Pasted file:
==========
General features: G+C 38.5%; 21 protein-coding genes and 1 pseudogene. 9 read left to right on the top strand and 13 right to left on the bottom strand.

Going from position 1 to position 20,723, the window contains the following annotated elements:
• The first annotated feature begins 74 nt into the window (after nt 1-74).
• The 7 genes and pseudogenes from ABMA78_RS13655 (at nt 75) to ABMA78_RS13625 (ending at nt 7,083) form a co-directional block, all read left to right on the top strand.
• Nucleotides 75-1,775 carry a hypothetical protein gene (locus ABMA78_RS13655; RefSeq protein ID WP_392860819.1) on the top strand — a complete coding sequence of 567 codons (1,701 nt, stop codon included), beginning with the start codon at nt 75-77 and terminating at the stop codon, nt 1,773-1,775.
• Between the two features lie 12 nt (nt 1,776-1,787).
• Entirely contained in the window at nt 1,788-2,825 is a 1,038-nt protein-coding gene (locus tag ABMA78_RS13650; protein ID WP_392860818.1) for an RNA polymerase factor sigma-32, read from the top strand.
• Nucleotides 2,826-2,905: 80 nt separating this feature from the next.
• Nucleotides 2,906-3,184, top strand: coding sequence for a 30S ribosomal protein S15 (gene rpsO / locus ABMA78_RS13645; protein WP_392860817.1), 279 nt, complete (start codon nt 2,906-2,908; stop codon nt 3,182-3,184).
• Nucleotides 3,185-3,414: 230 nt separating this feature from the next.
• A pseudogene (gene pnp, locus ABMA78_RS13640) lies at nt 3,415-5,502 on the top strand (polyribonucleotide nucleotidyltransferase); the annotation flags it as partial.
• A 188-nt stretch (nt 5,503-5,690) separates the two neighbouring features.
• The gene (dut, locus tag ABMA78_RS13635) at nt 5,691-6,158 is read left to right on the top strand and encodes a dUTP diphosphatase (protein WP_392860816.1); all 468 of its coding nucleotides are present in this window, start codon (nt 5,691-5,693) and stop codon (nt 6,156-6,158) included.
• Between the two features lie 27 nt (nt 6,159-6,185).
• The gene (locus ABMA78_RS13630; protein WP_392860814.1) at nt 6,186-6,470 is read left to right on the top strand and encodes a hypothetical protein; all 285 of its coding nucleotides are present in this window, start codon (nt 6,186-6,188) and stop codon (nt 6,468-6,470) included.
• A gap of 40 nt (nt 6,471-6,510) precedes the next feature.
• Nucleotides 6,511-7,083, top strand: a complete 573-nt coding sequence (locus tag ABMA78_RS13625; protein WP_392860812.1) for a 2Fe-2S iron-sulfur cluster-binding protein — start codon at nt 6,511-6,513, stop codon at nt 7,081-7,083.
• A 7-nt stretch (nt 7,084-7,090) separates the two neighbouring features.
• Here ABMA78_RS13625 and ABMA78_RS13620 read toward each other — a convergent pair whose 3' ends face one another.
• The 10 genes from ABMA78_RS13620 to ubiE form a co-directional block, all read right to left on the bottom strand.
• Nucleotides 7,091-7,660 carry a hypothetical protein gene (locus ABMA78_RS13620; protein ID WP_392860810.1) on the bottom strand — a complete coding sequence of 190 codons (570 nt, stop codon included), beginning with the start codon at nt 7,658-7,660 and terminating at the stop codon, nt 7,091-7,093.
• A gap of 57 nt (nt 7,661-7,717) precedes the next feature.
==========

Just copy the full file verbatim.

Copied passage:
General features: G+C 38.5%; 21 protein-coding genes and 1 pseudogene. 9 read left to right on the top strand and 13 right to left on the bottom strand.

Going from position 1 to position 20,723, the window contains the following annotated elements:
• The first annotated feature begins 74 nt into the window (after nt 1-74).
• The 7 genes and pseudogenes from ABMA78_RS13655 (at nt 75) to ABMA78_RS13625 (ending at nt 7,083) form a co-directional block, all read left to right on the top strand.
• Nucleotides 75-1,775 carry a hypothetical protein gene (locus ABMA78_RS13655; RefSeq protein ID WP_392860819.1) on the top strand — a complete coding sequence of 567 codons (1,701 nt, stop codon included), beginning with the start codon at nt 75-77 and terminating at the stop codon, nt 1,773-1,775.
• Between the two features lie 12 nt (nt 1,776-1,787).
• Entirely contained in the window at nt 1,788-2,825 is a 1,038-nt protein-coding gene (locus tag ABMA78_RS13650; protein ID WP_392860818.1) for an RNA polymerase factor sigma-32, read from the top strand.
• Nucleotides 2,826-2,905: 80 nt separating this feature from the next.
• Nucleotides 2,906-3,184, top strand: coding sequence for a 30S ribosomal protein S15 (gene rpsO / locus ABMA78_RS13645; protein WP_392860817.1), 279 nt, complete (start codon nt 2,906-2,908; stop codon nt 3,182-3,184).
• Nucleotides 3,185-3,414: 230 nt separating this feature from the next.
• A pseudogene (gene pnp, locus ABMA78_RS13640) lies at nt 3,415-5,502 on the top strand (polyribonucleotide nucleotidyltransferase); the annotation flags it as partial.
• A 188-nt stretch (nt 5,503-5,690) separates the two neighbouring features.
• The gene (dut, locus tag ABMA78_RS13635) at nt 5,691-6,158 is read left to right on the top strand and encodes a dUTP diphosphatase (protein WP_392860816.1); all 468 of its coding nucleotides are present in this window, start codon (nt 5,691-5,693) and stop codon (nt 6,156-6,158) included.
• Between the two features lie 27 nt (nt 6,159-6,185).
• The gene (locus ABMA78_RS13630; protein WP_392860814.1) at nt 6,186-6,470 is read left to right on the top strand and encodes a hypothetical protein; all 285 of its coding nucleotides are present in this window, start codon (nt 6,186-6,188) and stop codon (nt 6,468-6,470) included.
• A gap of 40 nt (nt 6,471-6,510) precedes the next feature.
• Nucleotides 6,511-7,083, top strand: a complete 573-nt coding sequence (locus tag ABMA78_RS13625; protein WP_392860812.1) for a 2Fe-2S iron-sulfur cluster-binding protein — start codon at nt 6,511-6,513, stop codon at nt 7,081-7,083.
• A 7-nt stretch (nt 7,084-7,090) separates the two neighbouring features.
• Here ABMA78_RS13625 and ABMA78_RS13620 read toward each other — a convergent pair whose 3' ends face one another.
• The 10 genes from ABMA78_RS13620 to ubiE form a co-directional block, all read right to left on the bottom strand.
• Nucleotides 7,091-7,660 carry a hypothetical protein gene (locus ABMA78_RS13620; protein ID WP_392860810.1) on the bottom strand — a complete coding sequence of 190 codons (570 nt, stop codon included), beginning with the start codon at nt 7,658-7,660 and terminating at the stop codon, nt 7,091-7,093.
• A gap of 57 nt (nt 7,661-7,717) precedes the next feature.